Articles Tagged with Ronald Hannes securities fraud

shutterstock_185190197-300x199The law offices of Gana Weinstein LLP are currently investigating claims that advisor Ronald Hannes (Hannes) has been accused by a financial regulator of engaging in converting client funds among other allegations.  According to records kept by The Financial Industry Regulatory Authority (FINRA) Hannes was employed by his prior employer Woodbury Financial Services, Inc. (Woodbury Financial) prior to being investigated concerning his activities.  If you have been a victim of Hannes’ alleged misconduct our firm may be able to assist you in recovering funds.

In December 2019, Hannes was terminated by Woodbury Financial for cause after the firm received notice from a client that funds were paid to the representative for purchase of a life insurance contract that were not forwarded to the life insurance company.

Thereafter, FINRA investigated Woodbury Financials’ disclosures and Hannes refused to cooperate with FINRA.  FINRA found that Hannes consented to sanctions and findings that he failed to produce documents and information requested by FINRA during its investigation into allegations that he converted customer funds.

In March 2020, the Securities Division of the State of Washington filed a complaint against Hannes alleging that from approximately 2003 to 2019, Hannes engaged in an extensive, long-term fraud against his Woodbury Financial clients by convincing them to write checks to Hannes Financial Services, Inc. for off-the-books investments and then used the money for other purposes.  In total, Hannes is alleged to have defrauded at least nineteen clients out of at least $2.9 million.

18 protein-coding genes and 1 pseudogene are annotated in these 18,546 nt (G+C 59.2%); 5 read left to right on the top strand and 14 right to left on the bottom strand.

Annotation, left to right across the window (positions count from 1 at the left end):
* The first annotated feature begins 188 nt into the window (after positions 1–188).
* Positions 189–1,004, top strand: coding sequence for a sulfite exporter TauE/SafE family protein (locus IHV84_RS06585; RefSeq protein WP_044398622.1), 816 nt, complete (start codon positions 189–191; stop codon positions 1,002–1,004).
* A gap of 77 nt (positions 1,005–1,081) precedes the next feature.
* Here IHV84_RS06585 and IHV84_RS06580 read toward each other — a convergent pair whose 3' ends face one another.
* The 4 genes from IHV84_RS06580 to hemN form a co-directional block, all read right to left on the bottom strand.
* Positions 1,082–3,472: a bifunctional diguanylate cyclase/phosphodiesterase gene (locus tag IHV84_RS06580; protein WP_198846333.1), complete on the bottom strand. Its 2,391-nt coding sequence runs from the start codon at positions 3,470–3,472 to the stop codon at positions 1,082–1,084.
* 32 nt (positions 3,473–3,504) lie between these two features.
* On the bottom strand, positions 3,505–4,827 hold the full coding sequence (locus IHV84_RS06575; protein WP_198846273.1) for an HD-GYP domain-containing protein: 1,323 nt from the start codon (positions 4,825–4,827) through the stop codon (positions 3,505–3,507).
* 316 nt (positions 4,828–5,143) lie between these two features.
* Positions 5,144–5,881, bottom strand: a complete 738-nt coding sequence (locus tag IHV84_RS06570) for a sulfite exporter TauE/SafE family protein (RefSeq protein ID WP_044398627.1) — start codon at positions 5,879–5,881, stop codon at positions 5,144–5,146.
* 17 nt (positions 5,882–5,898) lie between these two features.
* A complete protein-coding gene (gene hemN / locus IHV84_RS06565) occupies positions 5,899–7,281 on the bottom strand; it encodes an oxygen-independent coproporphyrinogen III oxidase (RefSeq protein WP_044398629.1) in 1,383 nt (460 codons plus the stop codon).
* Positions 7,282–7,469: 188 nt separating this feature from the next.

The State of Washington alleges that Hannes generally approached existing clients and misrepresented to them that he had an opportunity for a fixed-rate investment in either a bond, or in a unit investment trust which functioned similarly to a bond.  It is alleged that Hannes did not provide investors with any offering documents for to the investments or financial statements and in some cases did not even identify the company in which the client would be investing.  Instead, it is alleged that Hannes most commonly stated that the investments offered a return of 5% to 7%, and could be rolled over into new investments at the end of their fixed terms in the two-to-five-year range.  Investors are then alleged to have been solicited to roll over their investments rather than requesting withdrawals.  Hannes is alleged to have had the clients write the checks to HFS, whose bank accounts he controlled as the owner of the company.  Hannes is then alleged to have created false account statements and company names to provide the appearance that actual investments had been made.

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